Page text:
By Monday, Dad had a transfusion and they were hopeful that the bleeding had stopped. Renee came in to take over for me, and a few minutes after getting there did the most bizarre side step I had ever seen. I managed to catch her before she hit the floor. I got her to the chair and she slumped to one side. The hospital staff was most impressive. Within two minutes there were about 8-10 people there to assess what was happening. It sure looked like a stroke. Her BP was 202. They took her down to emergency and tested her brain and heart. Until her family was able to get there, I just ran between the floors of ER and Dad’s room, depending on who seemed to need me more. Renee was released without an explanation of why she had such an episode. What’s up with this? Three of my family members in the hospital within four days.

Tuesday, sister Janet flew in from Tennessee. Phew. Renee was going to meet us at the hospital, but I got a call and then a text from her. She fell again, this time in her house. I encouraged her to go to another hospital by ambulance, but she decided to stay home. I think they should check her ears for crystal formations. I didn’t think of it at the time because it looked like a stroke. I haven’t checked in with her today, but I hope she is feeling ok. She really can’t drive or even walk. I’m afraid next time she will crack her head open!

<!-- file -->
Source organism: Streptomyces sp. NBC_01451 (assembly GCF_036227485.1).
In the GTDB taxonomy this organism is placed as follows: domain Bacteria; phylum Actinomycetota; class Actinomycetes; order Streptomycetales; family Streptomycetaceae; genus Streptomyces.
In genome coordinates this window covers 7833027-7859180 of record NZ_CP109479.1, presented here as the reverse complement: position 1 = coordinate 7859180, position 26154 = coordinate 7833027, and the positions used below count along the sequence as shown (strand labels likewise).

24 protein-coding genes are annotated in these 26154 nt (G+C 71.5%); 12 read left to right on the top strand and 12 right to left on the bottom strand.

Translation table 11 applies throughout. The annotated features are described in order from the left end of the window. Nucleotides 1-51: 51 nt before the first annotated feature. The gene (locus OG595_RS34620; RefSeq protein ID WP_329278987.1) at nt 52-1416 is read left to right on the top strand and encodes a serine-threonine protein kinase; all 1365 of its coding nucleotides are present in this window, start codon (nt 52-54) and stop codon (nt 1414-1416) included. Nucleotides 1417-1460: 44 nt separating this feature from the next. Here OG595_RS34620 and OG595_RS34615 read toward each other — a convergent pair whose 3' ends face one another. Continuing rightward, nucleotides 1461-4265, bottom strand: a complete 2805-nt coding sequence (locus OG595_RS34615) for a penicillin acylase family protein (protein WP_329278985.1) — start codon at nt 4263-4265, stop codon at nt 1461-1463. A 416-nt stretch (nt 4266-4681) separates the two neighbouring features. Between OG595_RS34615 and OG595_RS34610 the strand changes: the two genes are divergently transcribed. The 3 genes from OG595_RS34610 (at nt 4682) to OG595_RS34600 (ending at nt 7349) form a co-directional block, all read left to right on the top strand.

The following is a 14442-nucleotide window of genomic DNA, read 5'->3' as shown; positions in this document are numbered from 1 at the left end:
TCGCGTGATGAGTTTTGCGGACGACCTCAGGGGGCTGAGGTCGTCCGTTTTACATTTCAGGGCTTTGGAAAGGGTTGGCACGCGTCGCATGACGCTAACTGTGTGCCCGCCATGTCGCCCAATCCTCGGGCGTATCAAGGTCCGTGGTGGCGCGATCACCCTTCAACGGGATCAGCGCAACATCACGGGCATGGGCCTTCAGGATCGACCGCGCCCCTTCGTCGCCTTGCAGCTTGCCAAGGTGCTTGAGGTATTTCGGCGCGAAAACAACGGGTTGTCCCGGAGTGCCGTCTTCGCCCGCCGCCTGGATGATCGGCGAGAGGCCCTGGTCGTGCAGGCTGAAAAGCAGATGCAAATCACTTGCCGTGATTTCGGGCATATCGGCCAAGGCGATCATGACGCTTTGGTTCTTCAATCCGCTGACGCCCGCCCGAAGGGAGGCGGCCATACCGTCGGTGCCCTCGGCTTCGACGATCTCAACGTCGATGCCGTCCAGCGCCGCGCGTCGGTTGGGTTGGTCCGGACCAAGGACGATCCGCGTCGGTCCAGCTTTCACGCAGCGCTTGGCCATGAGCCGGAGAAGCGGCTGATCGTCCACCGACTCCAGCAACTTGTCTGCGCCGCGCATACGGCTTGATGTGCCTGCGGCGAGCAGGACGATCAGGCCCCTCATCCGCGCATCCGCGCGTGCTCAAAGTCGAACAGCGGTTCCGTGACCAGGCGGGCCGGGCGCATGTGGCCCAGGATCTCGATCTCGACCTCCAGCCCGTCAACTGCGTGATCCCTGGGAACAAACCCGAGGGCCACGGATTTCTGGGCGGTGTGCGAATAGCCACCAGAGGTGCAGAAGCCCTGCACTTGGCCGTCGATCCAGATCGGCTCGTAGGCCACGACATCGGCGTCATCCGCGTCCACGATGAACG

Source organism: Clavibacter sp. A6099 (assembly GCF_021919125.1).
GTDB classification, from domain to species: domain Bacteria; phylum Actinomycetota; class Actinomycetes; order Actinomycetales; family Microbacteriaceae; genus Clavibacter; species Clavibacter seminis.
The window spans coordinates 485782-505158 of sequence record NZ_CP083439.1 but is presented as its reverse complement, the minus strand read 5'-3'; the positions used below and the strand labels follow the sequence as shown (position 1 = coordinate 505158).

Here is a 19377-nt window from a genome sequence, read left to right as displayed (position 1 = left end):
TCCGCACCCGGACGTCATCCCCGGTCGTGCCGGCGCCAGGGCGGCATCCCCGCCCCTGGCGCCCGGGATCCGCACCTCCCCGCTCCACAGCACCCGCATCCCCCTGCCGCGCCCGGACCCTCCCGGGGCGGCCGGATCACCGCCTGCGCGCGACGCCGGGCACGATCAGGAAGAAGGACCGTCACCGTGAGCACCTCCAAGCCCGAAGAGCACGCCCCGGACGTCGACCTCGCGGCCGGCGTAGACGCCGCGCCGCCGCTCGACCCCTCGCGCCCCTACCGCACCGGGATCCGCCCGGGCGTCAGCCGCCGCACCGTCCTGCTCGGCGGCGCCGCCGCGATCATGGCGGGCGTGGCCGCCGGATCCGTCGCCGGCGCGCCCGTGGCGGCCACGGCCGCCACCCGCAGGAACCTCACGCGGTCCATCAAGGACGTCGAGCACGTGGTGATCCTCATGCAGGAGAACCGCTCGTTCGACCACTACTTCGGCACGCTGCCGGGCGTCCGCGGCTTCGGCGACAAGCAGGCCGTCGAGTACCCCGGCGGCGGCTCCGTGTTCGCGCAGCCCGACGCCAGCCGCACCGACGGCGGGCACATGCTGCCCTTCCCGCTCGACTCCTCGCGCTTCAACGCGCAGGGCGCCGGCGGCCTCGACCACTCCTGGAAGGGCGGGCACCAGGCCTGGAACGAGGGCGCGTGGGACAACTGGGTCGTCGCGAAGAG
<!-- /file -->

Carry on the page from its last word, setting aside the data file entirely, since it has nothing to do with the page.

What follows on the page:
Yesterday Janet stayed with Dad the whole day. She spent the night before there with him and I got to stay home the whole day. (Well, that’s not true. I had to give a 90 minute lecture, but I didn’t have to go back and forth to the hospital.) I was nervous about not going because Dad was supposed to be released to rehab. I wanted to be there for the transition but I also knew Janet could handle it. I also have a son on crutches who doesn’t think they are nearly as much fun as he thought they were going to be. I also woke up with a massive cold so my head felt like a balloon.

Unfortunately, Dad never made it to rehab. His blood levels dropped again. Has to stay for another procedure, and hopefully this time they will be able to stop the bleeding for good. Poor guy. So, I’m off to the hospital as soon as I post this blog. Any day where I only have one hospital to go to is a good one, lol. I heard “when it rains, it pours” so many times this week, I knew what the blog title was going to be.